We understand our assessment of risk to be an evolving process as more information is made available to our suppliers and to us from all parties involved in validation pilot projects in Central Africa and along the supply chain routes that may ultimately lead to our vehicles. Therefore, our strategy is purposely dynamic, to allow for continued development and improvement. Given the scope and complexity of the issue, it is also a balanced strategy that relies on both Ford and collective industry action to maximize impact. A key source of insight for us on trends and practices is the multi-stakeholder forum provided by the OECD for the pilot implementation phase of the due diligence framework.

Upon initial engagement with our global supply chain, it has become clear that there is a need for information, education, guidance and tools. We are filling this need in several ways:

  1. Ford is pursuing two-way communication with suppliers in face-to-face meetings, direct dialogue and surveys. We anticipate our communication with suppliers to be part of an iterative information-gathering process in which we collect information, evaluate the validity of that information and improve upon it with each cycle of reporting. This will contribute to a robust and complete picture of Ford’s efforts to ensure responsible mineral sourcing throughout our supply chain of 1,400+ production suppliers.
  2. Ford is leading the Conflict Minerals Workgroup at the AIAG. In addition to providing common guidance from our executives and an informational webinar to the automotive population on the subject, the Workgroup has hosted in-person events intended to provide information, guidance and dialogue on responsible sourcing and conflict minerals.
  3. As a leading member of the AIAG, Ford has advocated for and helped to establish formal cooperation with electronics and telecommunications industry groups so that the various sectors can commonize tools for suppliers. These tools include a reporting template as well as software and web-based tools that will enable robust reporting.
  4. Ford sits on the Governance Committee of the Public-Private Alliance for Responsible Minerals Trade (PPA), a new, joint initiative between governments, companies and civil society that seeks to support supply chain solutions to conflict minerals challenges in the DRC and the Great Lakes Region (GLR) of Central Africa. The PPA is being launched as a joint effort with U.S. State Department, the U.S. Agency for International Development, nongovernmental organizations and companies/industry organizations. We hope that our participation in this Alliance will contribute to scalable, responsible, self-sustaining minerals trade in the DRC and GLR.

This suite of activities will appropriately address the risks identified and anticipated.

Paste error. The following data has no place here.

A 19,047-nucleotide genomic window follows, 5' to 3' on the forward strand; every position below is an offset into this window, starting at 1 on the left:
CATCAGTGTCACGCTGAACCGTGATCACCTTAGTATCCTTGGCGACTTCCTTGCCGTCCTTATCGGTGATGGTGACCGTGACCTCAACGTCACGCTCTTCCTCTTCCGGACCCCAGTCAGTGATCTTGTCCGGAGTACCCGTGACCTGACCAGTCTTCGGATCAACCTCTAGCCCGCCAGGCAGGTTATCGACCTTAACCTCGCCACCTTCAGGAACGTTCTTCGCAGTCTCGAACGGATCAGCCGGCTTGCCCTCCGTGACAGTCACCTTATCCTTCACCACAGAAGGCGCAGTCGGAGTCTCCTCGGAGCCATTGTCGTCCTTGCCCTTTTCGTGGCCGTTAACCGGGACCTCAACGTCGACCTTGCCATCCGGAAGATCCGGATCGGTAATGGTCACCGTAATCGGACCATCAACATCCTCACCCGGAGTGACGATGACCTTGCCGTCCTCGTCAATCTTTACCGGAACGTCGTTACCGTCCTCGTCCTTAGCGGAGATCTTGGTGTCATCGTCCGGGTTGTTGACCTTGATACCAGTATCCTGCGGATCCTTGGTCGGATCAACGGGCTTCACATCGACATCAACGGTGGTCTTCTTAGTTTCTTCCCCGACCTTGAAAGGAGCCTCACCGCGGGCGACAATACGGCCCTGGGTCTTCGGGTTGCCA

Smelter Verification

To fully understand the possible presence of conflict minerals in products and processes, it is critical to identify upstream and downstream portions of the supply chain from the central “pinch point” – the smelter or processor. The OECD conflict minerals due diligence framework recommends that downstream companies such as Ford be responsible for identifying the smelters used in the supply chain and ensuring that those smelters are appropriately validated as sourcing minerals that have not financially supported conflict. Ford is actively participating in and supporting the Conflict Free Smelter Program as a representative of the AIAG Workgroup. It is our intention to require suppliers to use only metals that have been procured through a validated supply chain, so as to ensure that they have not, at any point, financed conflict.

Annual Reporting

We will continue to refine and improve our processes for implementing the necessary due diligence on conflict minerals. As we work with our suppliers, the automotive industry, and other key stakeholders on this issue, we will continue to implement the OECD’s Five-Step process. The final step in our due diligence process is reporting annually on our due diligence. We already report on our efforts in this Sustainability Report. In the future, we will also provide more specific data on our progress regarding material and smelter identification in formal SEC reporting.

Conflict Minerals: Known Supply Chain Stages

  • Mine
  • Negociant
  • Comptoir
  • Trader(s)
  • Smelter
  • Refiner/Processor
  • Product/Component Manufacturer(s)
  • End Product Manufacturer

In addition, illegal channels may operate in parallel to this known supply chain, either by leveraging these actors, or by smuggling and other means.